For the Beauty…

Where are we? Steven Bouma-Prediger gives a six-part response to this question by considering Genesis chapter 1. Here are two of his conclusions (For the Beauty of the Earth, chapter 4):

Fourth, creation is good. As intended by God, creation is good. Indeed, it is very good (tob me’od), a judgment that connotes beauty and peace. The universe originates not out of struggle or battle or conflict, as portrayed in so many ancient creation stories, but through a seemingly effortless and struggle-free divine speaking and making. In contrast to other narratives, the biblical narrative testifies to an ontology of peace. Richard Middleton and Brian Walsh put this point especially well:

Rather than begin with conflict amongst the gods, the Scriptures begin with the effortless, joyous calling forth of creation by a sovereign Creator who enters into a relationship of intimacy with his creatures. Therefore creatureliness qua creatureliness is good…. This means that a biblial worldview will grant no ontological standing or priority to evil or violence. Indeed, violence is seen, in this worldview, as an illegitimate alien intruder into God’s good creation. In contrast to an ontology of violence, then, the Scriptures begin with an ontology of peace.[1]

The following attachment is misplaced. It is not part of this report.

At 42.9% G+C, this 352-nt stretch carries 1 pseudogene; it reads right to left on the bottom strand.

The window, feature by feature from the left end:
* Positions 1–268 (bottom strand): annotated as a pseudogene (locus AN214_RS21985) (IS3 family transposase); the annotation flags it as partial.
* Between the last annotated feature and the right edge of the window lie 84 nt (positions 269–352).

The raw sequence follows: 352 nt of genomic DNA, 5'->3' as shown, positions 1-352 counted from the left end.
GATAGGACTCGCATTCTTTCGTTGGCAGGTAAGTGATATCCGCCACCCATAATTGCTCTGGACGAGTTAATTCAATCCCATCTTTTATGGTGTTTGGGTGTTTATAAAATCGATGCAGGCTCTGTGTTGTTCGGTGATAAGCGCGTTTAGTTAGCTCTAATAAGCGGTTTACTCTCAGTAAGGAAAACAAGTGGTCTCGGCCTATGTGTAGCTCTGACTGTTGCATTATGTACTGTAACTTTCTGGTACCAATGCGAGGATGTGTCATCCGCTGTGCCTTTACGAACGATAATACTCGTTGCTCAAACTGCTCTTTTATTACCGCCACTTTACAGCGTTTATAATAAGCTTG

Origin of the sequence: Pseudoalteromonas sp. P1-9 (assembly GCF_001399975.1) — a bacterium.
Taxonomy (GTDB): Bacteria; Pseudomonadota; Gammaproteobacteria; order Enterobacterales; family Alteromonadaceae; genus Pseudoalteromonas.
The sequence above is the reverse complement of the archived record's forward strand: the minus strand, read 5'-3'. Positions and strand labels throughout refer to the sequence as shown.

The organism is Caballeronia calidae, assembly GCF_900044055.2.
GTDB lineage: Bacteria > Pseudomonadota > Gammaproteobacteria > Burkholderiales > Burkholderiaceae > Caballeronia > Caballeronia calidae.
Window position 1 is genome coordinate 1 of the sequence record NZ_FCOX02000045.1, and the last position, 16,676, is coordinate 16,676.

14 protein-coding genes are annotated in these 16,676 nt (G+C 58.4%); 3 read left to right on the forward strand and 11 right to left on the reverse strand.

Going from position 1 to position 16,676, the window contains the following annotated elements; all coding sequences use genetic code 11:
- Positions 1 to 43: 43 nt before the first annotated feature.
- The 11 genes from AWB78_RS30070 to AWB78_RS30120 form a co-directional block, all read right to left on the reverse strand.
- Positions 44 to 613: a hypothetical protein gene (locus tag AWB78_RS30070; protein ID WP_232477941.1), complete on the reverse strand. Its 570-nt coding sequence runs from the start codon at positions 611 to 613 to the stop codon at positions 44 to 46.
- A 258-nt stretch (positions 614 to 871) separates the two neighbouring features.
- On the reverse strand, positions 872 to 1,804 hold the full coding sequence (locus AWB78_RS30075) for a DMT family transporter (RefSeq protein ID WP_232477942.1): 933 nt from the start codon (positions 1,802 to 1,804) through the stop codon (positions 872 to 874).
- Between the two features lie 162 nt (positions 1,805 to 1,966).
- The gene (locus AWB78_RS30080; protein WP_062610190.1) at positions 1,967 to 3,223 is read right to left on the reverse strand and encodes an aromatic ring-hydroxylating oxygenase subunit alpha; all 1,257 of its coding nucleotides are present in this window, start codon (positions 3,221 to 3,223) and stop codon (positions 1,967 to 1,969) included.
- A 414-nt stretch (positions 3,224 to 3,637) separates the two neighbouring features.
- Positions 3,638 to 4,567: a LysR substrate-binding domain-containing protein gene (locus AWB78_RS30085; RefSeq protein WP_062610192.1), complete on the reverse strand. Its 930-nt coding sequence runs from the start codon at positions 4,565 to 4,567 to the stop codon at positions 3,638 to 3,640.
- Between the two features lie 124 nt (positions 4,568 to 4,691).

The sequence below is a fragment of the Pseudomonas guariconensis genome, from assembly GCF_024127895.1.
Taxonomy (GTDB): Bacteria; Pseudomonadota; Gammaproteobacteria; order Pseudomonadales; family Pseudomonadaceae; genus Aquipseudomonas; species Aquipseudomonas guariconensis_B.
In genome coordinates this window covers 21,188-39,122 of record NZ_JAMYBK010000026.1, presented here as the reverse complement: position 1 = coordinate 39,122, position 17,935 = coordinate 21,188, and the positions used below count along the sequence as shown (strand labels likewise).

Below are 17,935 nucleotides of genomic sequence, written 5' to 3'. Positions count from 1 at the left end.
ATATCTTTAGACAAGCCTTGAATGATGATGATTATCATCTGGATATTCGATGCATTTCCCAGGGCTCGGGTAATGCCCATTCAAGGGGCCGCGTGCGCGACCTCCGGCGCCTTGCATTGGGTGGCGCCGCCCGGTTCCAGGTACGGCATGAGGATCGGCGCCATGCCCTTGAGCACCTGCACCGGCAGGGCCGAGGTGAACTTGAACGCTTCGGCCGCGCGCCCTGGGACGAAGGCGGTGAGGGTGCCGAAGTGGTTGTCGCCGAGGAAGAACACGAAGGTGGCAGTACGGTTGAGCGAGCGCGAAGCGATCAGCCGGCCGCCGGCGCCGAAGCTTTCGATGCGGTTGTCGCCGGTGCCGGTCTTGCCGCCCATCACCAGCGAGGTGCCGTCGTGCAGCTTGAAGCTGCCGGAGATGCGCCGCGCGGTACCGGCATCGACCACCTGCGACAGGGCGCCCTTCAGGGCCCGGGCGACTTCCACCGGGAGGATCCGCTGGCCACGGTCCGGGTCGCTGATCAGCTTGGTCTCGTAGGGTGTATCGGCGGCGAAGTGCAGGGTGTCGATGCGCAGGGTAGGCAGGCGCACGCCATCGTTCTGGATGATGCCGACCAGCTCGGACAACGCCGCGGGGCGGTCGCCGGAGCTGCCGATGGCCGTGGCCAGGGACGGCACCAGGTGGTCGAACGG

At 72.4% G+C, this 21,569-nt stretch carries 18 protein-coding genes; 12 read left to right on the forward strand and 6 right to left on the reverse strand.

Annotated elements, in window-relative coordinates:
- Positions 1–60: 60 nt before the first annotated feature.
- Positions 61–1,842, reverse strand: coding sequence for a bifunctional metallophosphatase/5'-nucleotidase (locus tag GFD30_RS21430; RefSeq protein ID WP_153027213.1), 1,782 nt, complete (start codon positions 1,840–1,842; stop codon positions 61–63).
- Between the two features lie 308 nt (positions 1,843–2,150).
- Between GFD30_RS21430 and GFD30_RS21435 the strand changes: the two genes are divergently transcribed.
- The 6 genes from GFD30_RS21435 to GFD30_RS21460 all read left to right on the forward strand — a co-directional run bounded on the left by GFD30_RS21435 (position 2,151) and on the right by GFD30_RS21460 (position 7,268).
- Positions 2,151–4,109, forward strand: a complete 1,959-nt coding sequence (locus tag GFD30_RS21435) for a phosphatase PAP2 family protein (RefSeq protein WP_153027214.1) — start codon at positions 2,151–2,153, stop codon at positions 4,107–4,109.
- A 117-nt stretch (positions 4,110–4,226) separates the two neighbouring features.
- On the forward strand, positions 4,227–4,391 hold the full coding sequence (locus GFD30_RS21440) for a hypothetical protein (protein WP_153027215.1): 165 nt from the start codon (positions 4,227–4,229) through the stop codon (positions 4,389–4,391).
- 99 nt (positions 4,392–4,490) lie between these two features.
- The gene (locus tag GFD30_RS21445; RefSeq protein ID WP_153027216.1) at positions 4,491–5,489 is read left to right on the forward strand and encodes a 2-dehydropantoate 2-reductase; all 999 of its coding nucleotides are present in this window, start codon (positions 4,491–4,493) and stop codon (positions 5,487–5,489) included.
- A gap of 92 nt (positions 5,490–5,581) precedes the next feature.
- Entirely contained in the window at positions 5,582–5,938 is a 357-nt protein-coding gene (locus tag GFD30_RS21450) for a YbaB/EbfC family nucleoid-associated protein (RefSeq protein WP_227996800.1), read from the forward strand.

We have, to use Wendell Berry’s phrase, a gift of good land.[2] Where are we? In a world where peace is primordial. (pp. 88-89)

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Sixth, the climax of creation is the Sabbath. Contrary to many readings of the story, the culmination comes not in the creation of humanity…on the sixth day; the climax is, rather, the seventh day. This very day is blessed and hallowed by God….

The Sabbath reminds us, among other things, that the world is in God’s loving hands and, therefore, will not fall to pieces if we cease from our work. As Walter Brueggemann contends: “The celebration of a day of rest was, then, the announcement of trust in this God who is confident enough to rest. It was then and is now an assertion that life does not depend upon our feverish activity of self-securing, but that there can be a pause in which life is given to us simply as a gift.”[3] Where, then, are we? On an earth not of our own making, blessed by God. (p. 89)

[1] Truth is Stranger Than It Used to Be (Downers Grove, IL: InterVarsity, 1995), 153.

[2] The Gift of Good Land (San Francisco: North Point, 1981).

[3] Genesis (Atlanta: John Knox, 1982), 35.

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